In 1998, Brian Mueller, a rising regional manager at the University of Phoenix, was called back to the corporate headquarters. Senior leaders had heard about “the information superhighway” and wanted Mueller to help figure out how the university could use it to apply their learning model. Brian hired some smart technologists who built the infrastructure, while he focused on how to make the instructor-led, small class size, critical thinking focused model work when the classroom became virtual. Even 20 years ago, the technology waves were rising.
Students rapidly embraced the new approach, so much so that Phoenix had to go to Wall Street to raise capital to build out the technology infrastructure. By 2003, the University of Phoenix had 200,000 online students. Mueller was asked to step up from being CEO of Phoenix Online to being President of the University of Phoenix’s parent company.
While the University of Phoenix Online was thriving, another university in the city of Phoenix was struggling. Founded in 1949, the 2000s had not been kind to Grand Canyon University, with enrollment dropping below 1,000. In 2008, GCU reached out to Brian Mueller, asking him to step in as president.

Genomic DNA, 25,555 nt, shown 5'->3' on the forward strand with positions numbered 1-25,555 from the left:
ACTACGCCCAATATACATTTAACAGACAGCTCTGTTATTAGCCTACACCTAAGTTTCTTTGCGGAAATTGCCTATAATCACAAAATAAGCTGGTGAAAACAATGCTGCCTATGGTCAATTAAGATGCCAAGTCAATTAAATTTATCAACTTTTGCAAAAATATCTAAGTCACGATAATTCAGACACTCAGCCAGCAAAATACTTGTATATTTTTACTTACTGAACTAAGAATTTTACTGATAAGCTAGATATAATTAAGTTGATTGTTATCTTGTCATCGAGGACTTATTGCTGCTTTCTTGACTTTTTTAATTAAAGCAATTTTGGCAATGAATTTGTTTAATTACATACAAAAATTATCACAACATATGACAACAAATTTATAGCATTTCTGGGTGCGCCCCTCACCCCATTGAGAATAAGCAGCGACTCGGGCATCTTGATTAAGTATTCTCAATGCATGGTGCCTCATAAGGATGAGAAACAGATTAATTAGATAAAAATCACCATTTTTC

Mueller prayerfully considered the opportunity. A graduate of Concordia College (now University), he had spent the early years of his career teaching theology and history and coaching basketball in Christian schools. He loved and had missed Christian education. As he told me, “maybe this was God’s plan all along.”
Mueller saw the opportunity to leverage technology to make a quality Christian education accessible to many more families. He thought: “What if we could make Christian higher-ed more affordable than a state university? How would God use that?”
He brought the core of the Phoenix technology team with him, but building the modern infrastructure capable of riding the changing technology waves would take money that Grand Canyon didn’t have. So, Mueller went back to Wall Street. Remember, in 2008, the stock market was suffering through a global recession. There had not been an initial public offering (IPO) by any company in 90 days, much less any fund raising by struggling Christian schools. But the analysts and buyers remembered how well investments in Phoenix had paid off.